"Composer's Datebook," a daily feature on classical radio station KCSC-FM, ends each broadcast with a reminder that all music was once new.
Compositions that are accepted today as unqualified masterworks weren't always considered as such. To underscore the full impact of such a statement, one need only read a few passages from Nicolas Slonimsky's "Lexicon of Musical Invective," first published in 1953.
The book is a collection of reviews written following the premieres of works by well-known composers, from Beethoven and Brahms to Verdi and Varese. As the book's title suggests, the comments range from mildly negative to venomous.
The Oklahoma City Philharmonic continues its 2002-03 classics season this week with a program subtitled "A Hero's Life." The concert combines two late 19th century works that weren't so kindly received following their premieres.
Music director Joel Levine has programmed Richard Strauss' symphonic poem "Ein Heldenleben" and Tchaikovsky's "Concerto in D Major for Violin and Orchestra." Soloist in the latter will be Itzhak Perlman. The Israeli-born violinist turned down a request for an interview.
"Ein Heldenleben," which translates as "A Hero's Life," is a musical autobiography of Strauss. Critics of the late 19th century deplored self-glorification and generally had harsh words to say about this work.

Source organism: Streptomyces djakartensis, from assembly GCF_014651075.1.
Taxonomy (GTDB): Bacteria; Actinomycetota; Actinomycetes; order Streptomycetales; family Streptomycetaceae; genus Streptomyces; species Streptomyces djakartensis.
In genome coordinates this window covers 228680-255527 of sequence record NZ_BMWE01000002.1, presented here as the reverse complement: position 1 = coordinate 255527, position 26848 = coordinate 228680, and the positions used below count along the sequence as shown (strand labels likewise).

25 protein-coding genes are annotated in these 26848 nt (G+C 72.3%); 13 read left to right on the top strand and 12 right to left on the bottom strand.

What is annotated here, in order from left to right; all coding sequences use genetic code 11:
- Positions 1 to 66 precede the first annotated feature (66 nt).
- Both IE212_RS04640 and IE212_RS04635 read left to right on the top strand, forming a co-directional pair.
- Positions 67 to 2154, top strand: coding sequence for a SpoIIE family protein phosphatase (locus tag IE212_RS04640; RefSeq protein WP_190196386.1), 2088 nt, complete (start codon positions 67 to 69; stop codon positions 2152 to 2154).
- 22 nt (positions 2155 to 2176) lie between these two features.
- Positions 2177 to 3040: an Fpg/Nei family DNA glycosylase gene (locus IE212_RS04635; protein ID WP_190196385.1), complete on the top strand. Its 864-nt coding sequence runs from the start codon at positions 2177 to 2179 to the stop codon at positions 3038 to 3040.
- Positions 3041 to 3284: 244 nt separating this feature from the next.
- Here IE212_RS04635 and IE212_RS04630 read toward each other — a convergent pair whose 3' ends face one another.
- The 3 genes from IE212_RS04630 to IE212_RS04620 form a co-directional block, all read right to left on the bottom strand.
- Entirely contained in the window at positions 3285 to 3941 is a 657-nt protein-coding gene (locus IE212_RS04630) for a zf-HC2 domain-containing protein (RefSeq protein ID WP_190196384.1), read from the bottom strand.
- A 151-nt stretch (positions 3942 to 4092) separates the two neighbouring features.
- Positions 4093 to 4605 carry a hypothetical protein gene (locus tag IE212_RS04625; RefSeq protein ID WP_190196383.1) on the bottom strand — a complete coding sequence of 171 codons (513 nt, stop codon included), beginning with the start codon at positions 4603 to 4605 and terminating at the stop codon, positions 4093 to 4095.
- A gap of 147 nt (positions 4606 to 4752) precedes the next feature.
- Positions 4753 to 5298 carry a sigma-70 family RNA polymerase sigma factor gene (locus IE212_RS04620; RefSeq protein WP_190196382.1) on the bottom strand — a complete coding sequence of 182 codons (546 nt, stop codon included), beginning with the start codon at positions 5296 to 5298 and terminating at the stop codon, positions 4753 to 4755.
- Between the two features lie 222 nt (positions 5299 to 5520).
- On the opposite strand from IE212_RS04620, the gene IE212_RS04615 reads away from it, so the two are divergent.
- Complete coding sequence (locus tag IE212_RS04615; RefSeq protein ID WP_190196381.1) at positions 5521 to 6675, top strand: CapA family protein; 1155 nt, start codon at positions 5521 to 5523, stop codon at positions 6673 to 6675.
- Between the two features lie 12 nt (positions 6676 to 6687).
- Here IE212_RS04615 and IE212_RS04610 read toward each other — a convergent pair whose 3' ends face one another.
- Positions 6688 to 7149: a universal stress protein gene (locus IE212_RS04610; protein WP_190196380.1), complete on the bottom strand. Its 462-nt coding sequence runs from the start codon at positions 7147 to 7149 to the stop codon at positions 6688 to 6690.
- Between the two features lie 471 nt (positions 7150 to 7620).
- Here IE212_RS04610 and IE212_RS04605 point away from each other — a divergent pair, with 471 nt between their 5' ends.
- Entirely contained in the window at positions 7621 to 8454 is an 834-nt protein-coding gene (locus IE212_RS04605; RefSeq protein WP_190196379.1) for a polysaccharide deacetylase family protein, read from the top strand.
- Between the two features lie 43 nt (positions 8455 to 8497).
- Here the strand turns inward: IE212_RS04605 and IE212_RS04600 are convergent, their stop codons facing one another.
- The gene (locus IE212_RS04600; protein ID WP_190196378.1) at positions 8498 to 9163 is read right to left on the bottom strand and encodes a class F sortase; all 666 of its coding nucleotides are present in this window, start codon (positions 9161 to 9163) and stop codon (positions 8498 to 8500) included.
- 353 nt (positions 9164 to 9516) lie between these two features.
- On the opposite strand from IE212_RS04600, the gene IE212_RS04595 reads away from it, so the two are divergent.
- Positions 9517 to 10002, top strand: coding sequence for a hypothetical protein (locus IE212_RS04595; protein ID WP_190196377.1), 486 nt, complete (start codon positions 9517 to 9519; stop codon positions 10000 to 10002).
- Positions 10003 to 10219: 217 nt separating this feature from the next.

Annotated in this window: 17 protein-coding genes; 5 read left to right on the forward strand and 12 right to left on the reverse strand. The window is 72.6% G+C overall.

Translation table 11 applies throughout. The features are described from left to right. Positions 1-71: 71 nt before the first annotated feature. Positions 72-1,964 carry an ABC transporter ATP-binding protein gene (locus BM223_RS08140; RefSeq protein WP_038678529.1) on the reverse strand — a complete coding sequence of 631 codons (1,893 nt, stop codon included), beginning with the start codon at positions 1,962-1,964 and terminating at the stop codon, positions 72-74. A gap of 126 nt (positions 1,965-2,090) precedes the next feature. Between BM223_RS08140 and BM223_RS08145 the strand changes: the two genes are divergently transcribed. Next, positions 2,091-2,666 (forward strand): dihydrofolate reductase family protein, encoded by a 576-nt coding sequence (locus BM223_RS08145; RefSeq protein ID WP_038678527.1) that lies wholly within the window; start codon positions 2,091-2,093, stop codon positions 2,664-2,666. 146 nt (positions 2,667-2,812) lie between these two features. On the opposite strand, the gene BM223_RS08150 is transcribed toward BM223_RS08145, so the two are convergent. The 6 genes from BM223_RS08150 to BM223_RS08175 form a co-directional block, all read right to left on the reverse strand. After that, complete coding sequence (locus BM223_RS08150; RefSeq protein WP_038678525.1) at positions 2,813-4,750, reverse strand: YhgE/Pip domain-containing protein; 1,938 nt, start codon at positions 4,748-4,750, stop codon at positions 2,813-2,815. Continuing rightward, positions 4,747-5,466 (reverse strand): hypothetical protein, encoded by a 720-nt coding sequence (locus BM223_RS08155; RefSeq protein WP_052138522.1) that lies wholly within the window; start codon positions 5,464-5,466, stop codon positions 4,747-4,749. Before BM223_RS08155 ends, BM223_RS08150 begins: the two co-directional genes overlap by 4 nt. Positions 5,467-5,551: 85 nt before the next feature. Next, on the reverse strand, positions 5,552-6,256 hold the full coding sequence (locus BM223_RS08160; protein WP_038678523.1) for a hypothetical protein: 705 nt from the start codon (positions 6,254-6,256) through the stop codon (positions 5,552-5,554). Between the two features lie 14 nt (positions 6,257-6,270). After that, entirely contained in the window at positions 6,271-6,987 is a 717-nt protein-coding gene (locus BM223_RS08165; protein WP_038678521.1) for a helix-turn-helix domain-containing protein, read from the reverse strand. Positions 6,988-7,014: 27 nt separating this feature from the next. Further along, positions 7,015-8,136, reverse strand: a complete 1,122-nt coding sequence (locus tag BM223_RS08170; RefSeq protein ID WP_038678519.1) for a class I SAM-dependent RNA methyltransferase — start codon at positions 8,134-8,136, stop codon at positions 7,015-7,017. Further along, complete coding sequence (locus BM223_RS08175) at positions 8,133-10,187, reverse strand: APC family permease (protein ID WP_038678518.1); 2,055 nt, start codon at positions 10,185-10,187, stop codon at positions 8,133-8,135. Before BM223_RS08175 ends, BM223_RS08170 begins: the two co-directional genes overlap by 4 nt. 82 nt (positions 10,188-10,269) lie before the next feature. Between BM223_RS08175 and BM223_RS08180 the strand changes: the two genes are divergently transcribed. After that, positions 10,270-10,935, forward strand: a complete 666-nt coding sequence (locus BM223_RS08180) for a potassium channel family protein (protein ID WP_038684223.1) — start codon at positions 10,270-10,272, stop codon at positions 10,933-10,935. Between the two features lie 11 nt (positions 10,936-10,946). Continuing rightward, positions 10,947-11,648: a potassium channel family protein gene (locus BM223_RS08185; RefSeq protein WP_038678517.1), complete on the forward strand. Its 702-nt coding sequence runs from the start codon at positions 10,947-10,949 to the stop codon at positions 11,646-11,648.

Writing in New York's Musical Courier, Otto Floersheim called Strauss' work "revolutionary in every sense of the word. The climax of everything that is ugly, cacophonous, blatant and erratic, the most perverse music I ever heard in all my life, is reached in the chapter 'The Hero's Battlefield.' The man who wrote this outrageously hideous noise, no longer deserving of the word music, is either a lunatic, or he is rapidly approaching idiocy."
Arthur Bird of Boston's Musical Record was equally caustic: "For every second of really beautiful music, there are minutes which often seem hours of the most unheard-of discord, which some people call 'clever counterpoint.' But what is the use of counterpoint when, if played, one imagines that four different orchestras are playing at the same time four different tunes in four different keys and measures? A veritable nightmare!"
An unnamed critic writing for the Boston Herald said that "at the end of the forty minutes exacted by the performance of Richard Strauss' latest tone poem, one is inclined to pull himself together and be thankful to the friend who will assure him of his continued sanity."
Despite such remarks, "Ein Heldenleben" became a repertory classic whose popularity remains undimmed today.
Tchaikovsky's Violin Concerto is perhaps even more beloved, yet it, too, suffered initially at the hands of the critics.
Eduard Hanslick, writing in Vienna's Neue Freie Presse, called the Russian composer "not an ordinary talent, but rather an inflated one, with a genius-obsession without discrimination or taste.
"Such is also his latest, long and pretentious Violin Concerto. For a while it moves soberly, musically, and not without spirit. But soon vulgarity gains upper hand and asserts itself to the end of the first movement.